You can get some great contrast between the cool tones of the forest and the warmth of the sunlight which is particularly reminiscent of a winter tone which is not common for photography during golden hour.
This can be made even better if there is fog at this time as well which just adds more of a strong ambience to the final product!
Either right before dawn or right after dusk, you can get some amazing dim lighting.
For the most part this mainly causes issues for forest photography, however, if you know what to do, you can get some amazing results.
Of course the trees are naturally dark, so this lighting just makes everything darker, however, if you take advantage of the drained color, then you can get some stunning contrast between the foreground and the background.
If you are familiar with silhouette photography, then shooting the forest at this time should be no challenge!
In a lot of other types of photography, overcast weather is something you want to avoid and can ruin some days where you would otherwise get some pretty dynamic shots, but this is not really the case for forest photography.
You will find that the effects that clouds have are like a soft box for the sun. The harsh light is softened and the usual distinct shadows you would get in the forest are instead muted.
This makes it so you can actually get a more detailed backdrop than you would usually get, and some amazingly surreal shots.
While the contrast you get from harsh sunlight can make some amazing photos, if you like something a bit more muted, then the effect you can get from forest photography on an overcast day is something you do not want to miss.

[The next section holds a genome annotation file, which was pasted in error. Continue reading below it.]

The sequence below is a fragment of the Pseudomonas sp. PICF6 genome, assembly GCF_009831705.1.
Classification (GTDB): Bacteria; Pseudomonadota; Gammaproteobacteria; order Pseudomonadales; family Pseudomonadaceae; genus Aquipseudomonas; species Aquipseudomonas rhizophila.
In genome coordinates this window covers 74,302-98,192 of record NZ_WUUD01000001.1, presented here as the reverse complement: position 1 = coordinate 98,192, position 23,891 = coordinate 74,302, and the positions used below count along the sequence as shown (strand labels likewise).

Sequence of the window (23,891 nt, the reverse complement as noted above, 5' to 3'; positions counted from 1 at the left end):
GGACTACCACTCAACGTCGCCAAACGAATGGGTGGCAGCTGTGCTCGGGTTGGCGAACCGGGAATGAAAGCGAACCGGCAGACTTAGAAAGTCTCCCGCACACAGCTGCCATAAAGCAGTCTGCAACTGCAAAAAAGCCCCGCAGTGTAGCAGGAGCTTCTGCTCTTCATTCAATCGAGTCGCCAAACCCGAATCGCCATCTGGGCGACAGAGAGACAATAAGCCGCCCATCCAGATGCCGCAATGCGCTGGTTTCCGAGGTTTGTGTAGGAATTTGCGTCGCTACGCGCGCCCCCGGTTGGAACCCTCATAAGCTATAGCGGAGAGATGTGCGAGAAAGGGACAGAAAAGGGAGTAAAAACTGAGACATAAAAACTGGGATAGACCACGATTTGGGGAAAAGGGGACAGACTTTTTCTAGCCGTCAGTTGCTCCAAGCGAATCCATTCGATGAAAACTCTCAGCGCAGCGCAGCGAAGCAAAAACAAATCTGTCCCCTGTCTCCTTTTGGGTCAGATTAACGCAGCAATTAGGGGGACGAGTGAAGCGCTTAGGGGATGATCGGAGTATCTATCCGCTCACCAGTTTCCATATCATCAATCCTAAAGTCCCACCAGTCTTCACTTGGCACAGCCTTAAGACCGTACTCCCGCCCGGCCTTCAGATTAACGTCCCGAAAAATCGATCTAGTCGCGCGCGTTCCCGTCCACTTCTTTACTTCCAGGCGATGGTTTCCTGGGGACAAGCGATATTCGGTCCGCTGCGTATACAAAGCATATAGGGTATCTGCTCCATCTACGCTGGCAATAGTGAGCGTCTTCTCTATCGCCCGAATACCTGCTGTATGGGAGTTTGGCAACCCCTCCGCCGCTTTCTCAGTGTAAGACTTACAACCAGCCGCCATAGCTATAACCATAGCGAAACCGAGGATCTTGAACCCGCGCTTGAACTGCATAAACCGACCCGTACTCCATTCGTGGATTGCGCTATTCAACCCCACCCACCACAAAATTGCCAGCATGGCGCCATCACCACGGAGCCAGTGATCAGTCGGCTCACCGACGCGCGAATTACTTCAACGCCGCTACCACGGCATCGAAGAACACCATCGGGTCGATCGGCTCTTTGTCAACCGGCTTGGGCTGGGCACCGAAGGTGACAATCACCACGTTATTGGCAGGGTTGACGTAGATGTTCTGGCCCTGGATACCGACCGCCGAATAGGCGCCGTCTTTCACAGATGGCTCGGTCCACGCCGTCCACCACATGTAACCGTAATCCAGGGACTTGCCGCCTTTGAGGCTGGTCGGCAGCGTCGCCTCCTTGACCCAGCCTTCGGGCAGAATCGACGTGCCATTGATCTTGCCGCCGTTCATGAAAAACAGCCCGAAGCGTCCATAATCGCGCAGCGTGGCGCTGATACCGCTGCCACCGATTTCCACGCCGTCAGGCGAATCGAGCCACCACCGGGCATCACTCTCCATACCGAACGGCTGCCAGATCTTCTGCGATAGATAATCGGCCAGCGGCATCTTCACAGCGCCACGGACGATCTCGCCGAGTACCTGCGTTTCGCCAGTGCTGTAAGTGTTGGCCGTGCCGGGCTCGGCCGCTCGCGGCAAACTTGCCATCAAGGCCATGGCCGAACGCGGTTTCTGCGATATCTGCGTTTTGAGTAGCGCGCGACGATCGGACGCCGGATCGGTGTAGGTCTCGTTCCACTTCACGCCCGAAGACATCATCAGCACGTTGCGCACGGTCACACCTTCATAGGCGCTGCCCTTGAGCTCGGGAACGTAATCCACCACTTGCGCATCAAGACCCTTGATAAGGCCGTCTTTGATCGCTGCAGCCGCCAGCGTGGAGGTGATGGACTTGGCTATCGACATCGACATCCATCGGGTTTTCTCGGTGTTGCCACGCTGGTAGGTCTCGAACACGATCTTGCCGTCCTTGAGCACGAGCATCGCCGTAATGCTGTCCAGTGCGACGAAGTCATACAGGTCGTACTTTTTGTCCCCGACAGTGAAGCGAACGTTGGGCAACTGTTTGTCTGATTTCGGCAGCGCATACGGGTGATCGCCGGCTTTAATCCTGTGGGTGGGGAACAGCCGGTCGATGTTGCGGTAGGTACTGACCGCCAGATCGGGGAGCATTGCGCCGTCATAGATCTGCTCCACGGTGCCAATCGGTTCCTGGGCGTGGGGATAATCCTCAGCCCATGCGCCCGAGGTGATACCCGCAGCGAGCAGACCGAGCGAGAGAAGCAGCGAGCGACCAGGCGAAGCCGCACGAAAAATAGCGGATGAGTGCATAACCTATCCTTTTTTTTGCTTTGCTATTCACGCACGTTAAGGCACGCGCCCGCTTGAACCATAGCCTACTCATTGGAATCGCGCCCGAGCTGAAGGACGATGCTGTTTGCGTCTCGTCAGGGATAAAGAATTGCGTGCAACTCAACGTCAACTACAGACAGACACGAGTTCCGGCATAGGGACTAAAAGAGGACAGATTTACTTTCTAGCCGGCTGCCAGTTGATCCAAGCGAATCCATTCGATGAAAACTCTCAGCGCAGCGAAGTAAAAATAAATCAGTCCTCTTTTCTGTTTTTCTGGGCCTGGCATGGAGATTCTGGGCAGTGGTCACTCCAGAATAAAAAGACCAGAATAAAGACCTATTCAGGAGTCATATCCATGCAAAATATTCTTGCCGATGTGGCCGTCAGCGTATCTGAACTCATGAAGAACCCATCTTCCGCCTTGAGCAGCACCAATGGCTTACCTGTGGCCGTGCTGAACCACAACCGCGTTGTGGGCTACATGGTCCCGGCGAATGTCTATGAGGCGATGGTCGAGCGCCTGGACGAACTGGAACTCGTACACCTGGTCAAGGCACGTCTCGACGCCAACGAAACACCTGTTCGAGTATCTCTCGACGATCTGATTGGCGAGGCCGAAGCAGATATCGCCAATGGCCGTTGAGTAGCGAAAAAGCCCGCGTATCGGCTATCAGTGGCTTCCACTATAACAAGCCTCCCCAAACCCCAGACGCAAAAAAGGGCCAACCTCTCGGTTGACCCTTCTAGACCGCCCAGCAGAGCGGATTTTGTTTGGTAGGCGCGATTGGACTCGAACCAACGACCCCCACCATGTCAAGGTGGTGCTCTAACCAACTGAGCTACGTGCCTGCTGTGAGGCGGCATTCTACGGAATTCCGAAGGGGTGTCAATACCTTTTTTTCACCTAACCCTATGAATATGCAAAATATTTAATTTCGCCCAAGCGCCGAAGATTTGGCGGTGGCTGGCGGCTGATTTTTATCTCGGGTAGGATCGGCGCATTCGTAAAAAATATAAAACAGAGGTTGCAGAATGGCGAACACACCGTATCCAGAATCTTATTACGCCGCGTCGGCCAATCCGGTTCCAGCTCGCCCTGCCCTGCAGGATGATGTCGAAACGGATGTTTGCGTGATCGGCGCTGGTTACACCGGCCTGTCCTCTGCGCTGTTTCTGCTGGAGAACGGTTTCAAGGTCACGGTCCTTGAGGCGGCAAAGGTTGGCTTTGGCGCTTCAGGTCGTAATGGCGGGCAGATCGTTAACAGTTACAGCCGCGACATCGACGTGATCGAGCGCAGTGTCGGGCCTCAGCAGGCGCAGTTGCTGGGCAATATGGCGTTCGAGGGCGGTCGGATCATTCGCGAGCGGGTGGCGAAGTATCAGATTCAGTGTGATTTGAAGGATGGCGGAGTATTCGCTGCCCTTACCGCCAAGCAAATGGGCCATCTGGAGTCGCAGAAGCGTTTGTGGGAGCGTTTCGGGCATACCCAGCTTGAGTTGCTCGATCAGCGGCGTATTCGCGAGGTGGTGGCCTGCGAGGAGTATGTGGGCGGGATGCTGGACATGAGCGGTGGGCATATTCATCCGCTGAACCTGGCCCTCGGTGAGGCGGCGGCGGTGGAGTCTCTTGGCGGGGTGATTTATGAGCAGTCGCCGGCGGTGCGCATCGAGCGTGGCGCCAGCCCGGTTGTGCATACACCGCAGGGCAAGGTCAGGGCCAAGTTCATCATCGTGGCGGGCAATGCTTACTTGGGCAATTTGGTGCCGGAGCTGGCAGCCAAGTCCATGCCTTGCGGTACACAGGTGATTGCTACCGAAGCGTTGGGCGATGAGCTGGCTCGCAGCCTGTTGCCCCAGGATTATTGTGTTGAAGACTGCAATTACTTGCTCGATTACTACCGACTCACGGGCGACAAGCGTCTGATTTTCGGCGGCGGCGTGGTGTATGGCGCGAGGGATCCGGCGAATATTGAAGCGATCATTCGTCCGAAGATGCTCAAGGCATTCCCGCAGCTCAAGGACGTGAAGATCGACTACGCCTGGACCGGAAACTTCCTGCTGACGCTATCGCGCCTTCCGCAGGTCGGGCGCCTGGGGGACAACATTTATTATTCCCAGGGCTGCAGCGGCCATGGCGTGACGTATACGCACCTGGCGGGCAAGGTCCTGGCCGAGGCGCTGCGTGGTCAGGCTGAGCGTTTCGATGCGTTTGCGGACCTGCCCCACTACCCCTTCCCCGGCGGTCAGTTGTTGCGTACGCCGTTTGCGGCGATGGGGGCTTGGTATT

You can focus close up or further away, and you do not have to worry about time constraints since the movement of the sun is nowhere near as impactful when the conditions are like this!
Even during the day the forest can be a pretty dark place, but of course that is further emphasized during the night and the blue hour.
Depending on the weather, you can get some amazing lighting during the night from the pale starlight as well as the slightly dim glow the sky is still giving off.
This gentle lighting can have an amazing effect and tone for your work and is amazing if you know how to capture it.
When the moon is full especially you will get a great amount of ethereal light which makes the forest stunning.
You will need to give extra attention to the foreground like with most nighttime photography, especially when looking at the trees.
Place emphasis on your composition with this unique lighting, and try to make sure the relationship between your foreground and background is complimentary since the limited light can create a challenge here.
Other Advice For Forest Photography